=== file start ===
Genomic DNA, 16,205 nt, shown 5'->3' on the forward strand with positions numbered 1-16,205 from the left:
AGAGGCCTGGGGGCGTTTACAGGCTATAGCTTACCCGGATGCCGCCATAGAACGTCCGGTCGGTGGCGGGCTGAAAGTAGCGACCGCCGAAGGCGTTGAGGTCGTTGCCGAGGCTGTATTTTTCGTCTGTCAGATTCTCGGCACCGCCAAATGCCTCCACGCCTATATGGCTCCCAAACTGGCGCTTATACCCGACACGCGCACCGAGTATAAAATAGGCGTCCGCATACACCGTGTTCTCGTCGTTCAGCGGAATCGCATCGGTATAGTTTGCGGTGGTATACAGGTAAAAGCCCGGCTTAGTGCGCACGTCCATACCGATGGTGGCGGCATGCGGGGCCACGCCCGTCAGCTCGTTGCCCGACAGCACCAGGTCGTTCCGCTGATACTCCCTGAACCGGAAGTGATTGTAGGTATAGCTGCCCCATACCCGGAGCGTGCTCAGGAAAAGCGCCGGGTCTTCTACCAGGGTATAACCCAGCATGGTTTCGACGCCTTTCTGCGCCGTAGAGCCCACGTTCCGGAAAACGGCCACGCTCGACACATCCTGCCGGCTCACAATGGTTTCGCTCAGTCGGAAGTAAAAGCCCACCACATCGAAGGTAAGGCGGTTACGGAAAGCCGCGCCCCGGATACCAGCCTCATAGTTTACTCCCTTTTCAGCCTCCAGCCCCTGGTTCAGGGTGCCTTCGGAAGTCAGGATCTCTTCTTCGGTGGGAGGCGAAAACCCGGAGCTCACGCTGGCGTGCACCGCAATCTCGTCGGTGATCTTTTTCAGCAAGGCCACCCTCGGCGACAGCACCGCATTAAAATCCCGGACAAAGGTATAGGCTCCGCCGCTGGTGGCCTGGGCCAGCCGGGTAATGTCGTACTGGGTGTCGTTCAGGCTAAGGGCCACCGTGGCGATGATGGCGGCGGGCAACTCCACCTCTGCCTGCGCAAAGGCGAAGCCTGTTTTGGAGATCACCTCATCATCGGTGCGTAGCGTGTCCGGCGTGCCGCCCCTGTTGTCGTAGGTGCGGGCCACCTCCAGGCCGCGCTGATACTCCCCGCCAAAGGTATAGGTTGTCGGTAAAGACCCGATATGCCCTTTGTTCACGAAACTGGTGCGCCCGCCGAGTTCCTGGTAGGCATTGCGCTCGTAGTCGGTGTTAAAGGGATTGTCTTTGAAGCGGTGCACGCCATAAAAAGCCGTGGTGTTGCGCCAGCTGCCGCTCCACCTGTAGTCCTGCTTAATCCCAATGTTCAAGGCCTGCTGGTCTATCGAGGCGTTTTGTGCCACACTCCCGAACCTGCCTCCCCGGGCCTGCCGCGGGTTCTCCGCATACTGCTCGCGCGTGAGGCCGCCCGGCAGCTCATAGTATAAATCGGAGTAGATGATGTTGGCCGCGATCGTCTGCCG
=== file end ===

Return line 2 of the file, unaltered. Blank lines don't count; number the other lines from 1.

AGAGGCCTGGGGGCGTTTACAGGCTATAGCTTACCCGGATGCCGCCATAGAACGTCCGGTCGGTGGCGGGCTGAAAGTAGCGACCGCCGAAGGCGTTGAGGTCGTTGCCGAGGCTGTATTTTTCGTCTGTCAGATTCTCGGCACCGCCAAATGCCTCCACGCCTATATGGCTCCCAAACTGGCGCTTATACCCGACACGCGCACCGAGTATAAAATAGGCGTCCGCATACACCGTGTTCTCGTCGTTCAGCGGAATCGCATCGGTATAGTTTGCGGTGGTATACAGGTAAAAGCCCGGCTTAGTGCGCACGTCCATACCGATGGTGGCGGCATGCGGGGCCACGCCCGTCAGCTCGTTGCCCGACAGCACCAGGTCGTTCCGCTGATACTCCCTGAACCGGAAGTGATTGTAGGTATAGCTGCCCCATACCCGGAGCGTGCTCAGGAAAAGCGCCGGGTCTTCTACCAGGGTATAACCCAGCATGGTTTCGACGCCTTTCTGCGCCGTAGAGCCCACGTTCCGGAAAACGGCCACGCTCGACACATCCTGCCGGCTCACAATGGTTTCGCTCAGTCGGAAGTAAAAGCCCACCACATCGAAGGTAAGGCGGTTACGGAAAGCCGCGCCCCGGATACCAGCCTCATAGTTTACTCCCTTTTCAGCCTCCAGCCCCTGGTTCAGGGTGCCTTCGGAAGTCAGGATCTCTTCTTCGGTGGGAGGCGAAAACCCGGAGCTCACGCTGGCGTGCACCGCAATCTCGTCGGTGATCTTTTTCAGCAAGGCCACCCTCGGCGACAGCACCGCATTAAAATCCCGGACAAAGGTATAGGCTCCGCCGCTGGTGGCCTGGGCCAGCCGGGTAATGTCGTACTGGGTGTCGTTCAGGCTAAGGGCCACCGTGGCGATGATGGCGGCGGGCAACTCCACCTCTGCCTGCGCAAAGGCGAAGCCTGTTTTGGAGATCACCTCATCATCGGTGCGTAGCGTGTCCGGCGTGCCGCCCCTGTTGTCGTAGGTGCGGGCCACCTCCAGGCCGCGCTGATACTCCCCGCCAAAGGTATAGGTTGTCGGTAAAGACCCGATATGCCCTTTGTTCACGAAACTGGTGCGCCCGCCGAGTTCCTGGTAGGCATTGCGCTCGTAGTCGGTGTTAAAGGGATTGTCTTTGAAGCGGTGCACGCCATAAAAAGCCGTGGTGTTGCGCCAGCTGCCGCTCCACCTGTAGTCCTGCTTAATCCCAATGTTCAAGGCCTGCTGGTCTATCGAGGCGTTTTGTGCCACACTCCCGAACCTGCCTCCCCGGGCCTGCCGCGGGTTCTCCGCATACTGCTCGCGCGTGAGGCCGCCCGGCAGCTCATAGTATAAATCGGAGTAGATGATGTTGGCCGCGATCGTCTGCCG